There are remarkable similarities between Hercules, or Heracles and Jesus. Both are reportedly conceived by the consummation of a god or God with a human woman. Both possess remarkable powers that astound their peers and both are put through certain tests in order to verify their heroic nature. For Hercules it was the 12 exploits, (now more commonly referred to, in the academic institutions obsessed with Marxism, as "labors"), and for Jesus it was the 12 Stations of the Cross. Both end up ascending into Heaven or Mt. Olympus to sit at the right hand side of their "father".

The word myth is often used in today's lexicon as a falsehood or misrepresentation of fact which is unfortunate as it seems to miss the point of mythology. It matters not whether the myth is rooted in any historical fact or not, what matters is the message. That the word myth is now so commonly used to dismiss a particular message has only helped to undermine powerful messages handed down to us since the days of antiquity.

Was Jesus a historical person who actually lived and challenged the hierarchy of his times? There seems to be enough evidence to suggest so, as Josephus the Roman historian has a Jesus chronicled as being executed by Romans for being a revolutionary. Of course, in more recent times Josephus credibility as a historian has been questioned, but to some degree it seems to me, in my humble opinion, that many historians today should have their credibility questioned.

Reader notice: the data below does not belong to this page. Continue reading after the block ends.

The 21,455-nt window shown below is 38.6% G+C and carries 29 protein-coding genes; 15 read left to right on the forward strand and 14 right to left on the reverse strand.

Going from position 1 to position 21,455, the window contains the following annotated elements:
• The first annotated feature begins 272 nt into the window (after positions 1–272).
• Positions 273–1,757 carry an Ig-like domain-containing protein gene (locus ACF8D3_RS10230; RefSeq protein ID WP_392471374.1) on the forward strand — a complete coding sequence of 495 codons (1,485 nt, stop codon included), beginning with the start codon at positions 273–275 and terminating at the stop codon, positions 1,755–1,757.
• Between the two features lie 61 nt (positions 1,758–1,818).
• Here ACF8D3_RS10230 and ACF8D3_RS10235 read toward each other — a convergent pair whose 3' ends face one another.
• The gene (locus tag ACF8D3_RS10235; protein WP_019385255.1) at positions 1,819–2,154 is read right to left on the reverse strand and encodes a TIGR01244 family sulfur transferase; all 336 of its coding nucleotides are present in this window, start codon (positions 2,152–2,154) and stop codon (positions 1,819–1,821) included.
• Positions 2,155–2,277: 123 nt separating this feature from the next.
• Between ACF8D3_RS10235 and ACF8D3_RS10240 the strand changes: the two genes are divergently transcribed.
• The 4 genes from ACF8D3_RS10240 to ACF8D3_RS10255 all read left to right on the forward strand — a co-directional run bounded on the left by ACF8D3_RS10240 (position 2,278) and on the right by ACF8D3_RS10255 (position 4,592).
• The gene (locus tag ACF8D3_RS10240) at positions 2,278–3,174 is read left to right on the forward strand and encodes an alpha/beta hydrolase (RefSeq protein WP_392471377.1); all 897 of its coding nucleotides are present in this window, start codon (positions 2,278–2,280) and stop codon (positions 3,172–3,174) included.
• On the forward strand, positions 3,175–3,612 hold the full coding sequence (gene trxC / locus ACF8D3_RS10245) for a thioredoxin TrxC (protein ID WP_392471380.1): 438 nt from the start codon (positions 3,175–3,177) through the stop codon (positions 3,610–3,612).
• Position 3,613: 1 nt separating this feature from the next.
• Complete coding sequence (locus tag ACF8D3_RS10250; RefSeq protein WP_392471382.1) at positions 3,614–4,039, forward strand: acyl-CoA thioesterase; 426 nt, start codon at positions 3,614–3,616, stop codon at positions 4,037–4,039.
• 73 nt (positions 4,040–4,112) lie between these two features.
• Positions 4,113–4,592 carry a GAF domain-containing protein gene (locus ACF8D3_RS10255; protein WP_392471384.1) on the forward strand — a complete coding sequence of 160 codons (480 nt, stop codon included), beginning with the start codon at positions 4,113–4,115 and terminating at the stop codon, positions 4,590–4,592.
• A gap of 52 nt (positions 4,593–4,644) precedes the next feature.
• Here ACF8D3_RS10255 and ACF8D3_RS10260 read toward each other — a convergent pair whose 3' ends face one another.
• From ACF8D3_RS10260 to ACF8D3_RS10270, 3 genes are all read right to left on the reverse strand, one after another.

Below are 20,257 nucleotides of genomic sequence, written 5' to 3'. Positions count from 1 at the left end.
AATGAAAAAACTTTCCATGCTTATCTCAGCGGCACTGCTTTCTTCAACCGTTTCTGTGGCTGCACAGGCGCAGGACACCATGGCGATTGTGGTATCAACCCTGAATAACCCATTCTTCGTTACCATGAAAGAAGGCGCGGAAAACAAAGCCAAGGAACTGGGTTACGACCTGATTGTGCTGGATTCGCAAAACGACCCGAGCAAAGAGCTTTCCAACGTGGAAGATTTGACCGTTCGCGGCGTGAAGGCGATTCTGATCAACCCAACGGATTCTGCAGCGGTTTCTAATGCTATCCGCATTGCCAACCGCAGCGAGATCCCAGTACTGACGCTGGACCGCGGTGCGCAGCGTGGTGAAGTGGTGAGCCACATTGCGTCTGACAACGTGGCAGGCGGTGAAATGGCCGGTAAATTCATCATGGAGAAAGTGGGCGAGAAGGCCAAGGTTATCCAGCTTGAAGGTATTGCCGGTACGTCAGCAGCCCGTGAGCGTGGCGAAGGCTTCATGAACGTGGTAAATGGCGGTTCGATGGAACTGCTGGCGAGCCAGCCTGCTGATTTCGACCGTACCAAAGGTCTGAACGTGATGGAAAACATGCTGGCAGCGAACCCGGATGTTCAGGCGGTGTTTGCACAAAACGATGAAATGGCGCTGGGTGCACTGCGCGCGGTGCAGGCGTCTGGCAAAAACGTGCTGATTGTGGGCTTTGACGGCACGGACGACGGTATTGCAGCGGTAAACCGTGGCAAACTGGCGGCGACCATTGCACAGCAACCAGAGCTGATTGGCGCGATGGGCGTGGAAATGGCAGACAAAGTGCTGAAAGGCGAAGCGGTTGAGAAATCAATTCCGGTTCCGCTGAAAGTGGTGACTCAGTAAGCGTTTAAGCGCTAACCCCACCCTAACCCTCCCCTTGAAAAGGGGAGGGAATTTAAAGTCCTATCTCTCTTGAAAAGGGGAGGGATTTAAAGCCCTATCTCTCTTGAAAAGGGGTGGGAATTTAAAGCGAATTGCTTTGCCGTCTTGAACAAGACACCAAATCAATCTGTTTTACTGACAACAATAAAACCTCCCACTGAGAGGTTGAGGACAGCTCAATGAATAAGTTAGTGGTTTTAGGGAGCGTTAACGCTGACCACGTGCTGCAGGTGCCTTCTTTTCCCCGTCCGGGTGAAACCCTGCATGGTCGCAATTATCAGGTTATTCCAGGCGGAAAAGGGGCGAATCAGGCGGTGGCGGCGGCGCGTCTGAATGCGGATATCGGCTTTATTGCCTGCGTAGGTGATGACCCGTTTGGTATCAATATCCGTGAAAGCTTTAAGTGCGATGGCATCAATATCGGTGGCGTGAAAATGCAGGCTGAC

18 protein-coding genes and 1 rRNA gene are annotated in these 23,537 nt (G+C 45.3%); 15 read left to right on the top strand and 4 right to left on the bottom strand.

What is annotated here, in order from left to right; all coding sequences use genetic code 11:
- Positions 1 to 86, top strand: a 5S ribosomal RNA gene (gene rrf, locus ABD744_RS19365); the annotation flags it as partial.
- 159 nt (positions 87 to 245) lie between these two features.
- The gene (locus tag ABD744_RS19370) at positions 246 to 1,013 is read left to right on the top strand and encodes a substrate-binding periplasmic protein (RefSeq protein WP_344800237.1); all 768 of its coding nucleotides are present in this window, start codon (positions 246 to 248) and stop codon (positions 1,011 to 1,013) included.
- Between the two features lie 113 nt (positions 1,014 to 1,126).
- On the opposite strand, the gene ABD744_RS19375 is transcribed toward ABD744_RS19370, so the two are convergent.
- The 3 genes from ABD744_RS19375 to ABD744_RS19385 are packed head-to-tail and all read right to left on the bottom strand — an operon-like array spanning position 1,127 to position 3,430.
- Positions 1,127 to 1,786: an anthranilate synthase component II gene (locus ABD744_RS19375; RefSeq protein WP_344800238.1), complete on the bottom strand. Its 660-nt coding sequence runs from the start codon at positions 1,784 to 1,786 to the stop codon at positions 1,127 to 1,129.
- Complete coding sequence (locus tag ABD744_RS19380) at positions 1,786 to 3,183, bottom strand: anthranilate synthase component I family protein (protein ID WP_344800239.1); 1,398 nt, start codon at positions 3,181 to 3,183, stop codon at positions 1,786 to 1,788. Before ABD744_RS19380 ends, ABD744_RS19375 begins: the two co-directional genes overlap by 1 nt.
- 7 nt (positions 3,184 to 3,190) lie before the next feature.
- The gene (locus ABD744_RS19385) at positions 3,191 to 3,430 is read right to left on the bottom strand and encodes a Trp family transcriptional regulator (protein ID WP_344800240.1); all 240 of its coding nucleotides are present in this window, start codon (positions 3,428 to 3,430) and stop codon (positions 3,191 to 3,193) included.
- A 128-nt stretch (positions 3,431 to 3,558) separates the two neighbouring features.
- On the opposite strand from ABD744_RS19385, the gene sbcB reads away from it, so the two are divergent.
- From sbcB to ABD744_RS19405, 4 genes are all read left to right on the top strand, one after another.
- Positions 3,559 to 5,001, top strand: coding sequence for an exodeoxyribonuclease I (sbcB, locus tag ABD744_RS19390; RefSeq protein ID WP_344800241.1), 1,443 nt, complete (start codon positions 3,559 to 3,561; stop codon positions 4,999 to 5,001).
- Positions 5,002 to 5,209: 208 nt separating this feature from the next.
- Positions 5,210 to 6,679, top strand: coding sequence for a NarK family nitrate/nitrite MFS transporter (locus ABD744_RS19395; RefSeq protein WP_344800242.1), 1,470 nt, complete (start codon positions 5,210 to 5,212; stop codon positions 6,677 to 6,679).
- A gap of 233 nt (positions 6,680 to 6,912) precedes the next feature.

One of the conundrums of attempting to recreate a historical Jesus is the miracles. In today's modern world we tend to view miracles as marvels of human endeavor with advancement in technology or simple acts of humanity that seem to defy normalcy. We even tend to acknowledge the simple patterns of nature as "miraculous" when we experience the birth of our children, or take special notice of the complexity of a leaf, a snowflake or the setting sun. However, the miracles presented in the New Testament tend to be more akin to what we might view as parlor tricks or spectacles of magic and we are inclined to explain them away as such.

Many modern historians from the past few hundred years have endeavored to do this, to rationalize the miracles presented in the New Testament. Thus, Jesus raising the dead is explained away as merely a perception of death and those dead were not really dead but in a coma or unconscious. Indeed, Jesus himself is quoted several times as saying that they were not dead but merely sleeping before raising them "from the dead". The miracle of turning water to wine is rationalized as a parlor trick easily done, the turning a loaf of bread into a feast rationalized as careful planning, and so on.

The ultimate miracle then becomes Jesus own resurrection from the dead. In terms of a historical Jesus reconstructed by a rational thinker, either Jesus died on the cross and the resurrection was staged or Jesus did not die on the cross and his death was staged so that a resurrection could be real. There is a very interesting book by Hugo J. Schonfield known as The Passover Plot that theorizes that there was a plot to stage a fake death so that Jesus may rise from the dead later and rule as the rightful Messiah later. Schonfield also suggests that this plot was derailed when a Roman soldier thrust his spear into Jesus heart and that the resurrection was staged and it was most likely John, author of one of the Testaments, who appeared three days later as the Christ.